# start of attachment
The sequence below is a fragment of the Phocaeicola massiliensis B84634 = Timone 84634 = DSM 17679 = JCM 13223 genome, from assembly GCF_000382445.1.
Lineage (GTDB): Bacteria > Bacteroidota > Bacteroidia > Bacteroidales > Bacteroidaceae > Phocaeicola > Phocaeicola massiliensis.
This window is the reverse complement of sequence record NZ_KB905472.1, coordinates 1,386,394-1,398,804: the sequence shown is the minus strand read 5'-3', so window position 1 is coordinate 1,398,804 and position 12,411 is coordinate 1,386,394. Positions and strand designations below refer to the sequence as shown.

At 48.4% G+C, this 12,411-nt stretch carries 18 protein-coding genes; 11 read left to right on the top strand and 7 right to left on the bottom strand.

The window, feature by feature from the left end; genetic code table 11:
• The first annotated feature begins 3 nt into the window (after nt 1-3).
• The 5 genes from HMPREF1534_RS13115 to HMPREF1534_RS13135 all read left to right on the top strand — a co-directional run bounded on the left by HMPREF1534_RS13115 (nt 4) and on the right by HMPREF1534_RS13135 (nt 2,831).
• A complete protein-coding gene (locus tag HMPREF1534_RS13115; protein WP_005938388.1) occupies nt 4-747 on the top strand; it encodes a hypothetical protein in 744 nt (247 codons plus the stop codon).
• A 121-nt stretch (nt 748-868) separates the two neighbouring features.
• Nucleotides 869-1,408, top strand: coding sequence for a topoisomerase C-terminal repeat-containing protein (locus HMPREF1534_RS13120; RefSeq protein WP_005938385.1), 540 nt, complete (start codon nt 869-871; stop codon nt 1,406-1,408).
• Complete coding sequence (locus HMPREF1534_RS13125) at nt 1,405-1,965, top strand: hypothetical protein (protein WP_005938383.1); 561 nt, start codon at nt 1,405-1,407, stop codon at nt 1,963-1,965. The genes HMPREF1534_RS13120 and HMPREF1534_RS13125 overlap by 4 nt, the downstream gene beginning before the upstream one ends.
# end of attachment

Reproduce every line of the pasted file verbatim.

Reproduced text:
The sequence below is a fragment of the Phocaeicola massiliensis B84634 = Timone 84634 = DSM 17679 = JCM 13223 genome, from assembly GCF_000382445.1.
Lineage (GTDB): Bacteria > Bacteroidota > Bacteroidia > Bacteroidales > Bacteroidaceae > Phocaeicola > Phocaeicola massiliensis.
This window is the reverse complement of sequence record NZ_KB905472.1, coordinates 1,386,394-1,398,804: the sequence shown is the minus strand read 5'-3', so window position 1 is coordinate 1,398,804 and position 12,411 is coordinate 1,386,394. Positions and strand designations below refer to the sequence as shown.

At 48.4% G+C, this 12,411-nt stretch carries 18 protein-coding genes; 11 read left to right on the top strand and 7 right to left on the bottom strand.

The window, feature by feature from the left end; genetic code table 11:
• The first annotated feature begins 3 nt into the window (after nt 1-3).
• The 5 genes from HMPREF1534_RS13115 to HMPREF1534_RS13135 all read left to right on the top strand — a co-directional run bounded on the left by HMPREF1534_RS13115 (nt 4) and on the right by HMPREF1534_RS13135 (nt 2,831).
• A complete protein-coding gene (locus tag HMPREF1534_RS13115; protein WP_005938388.1) occupies nt 4-747 on the top strand; it encodes a hypothetical protein in 744 nt (247 codons plus the stop codon).
• A 121-nt stretch (nt 748-868) separates the two neighbouring features.
• Nucleotides 869-1,408, top strand: coding sequence for a topoisomerase C-terminal repeat-containing protein (locus HMPREF1534_RS13120; RefSeq protein WP_005938385.1), 540 nt, complete (start codon nt 869-871; stop codon nt 1,406-1,408).
• Complete coding sequence (locus HMPREF1534_RS13125) at nt 1,405-1,965, top strand: hypothetical protein (protein WP_005938383.1); 561 nt, start codon at nt 1,405-1,407, stop codon at nt 1,963-1,965. The genes HMPREF1534_RS13120 and HMPREF1534_RS13125 overlap by 4 nt, the downstream gene beginning before the upstream one ends.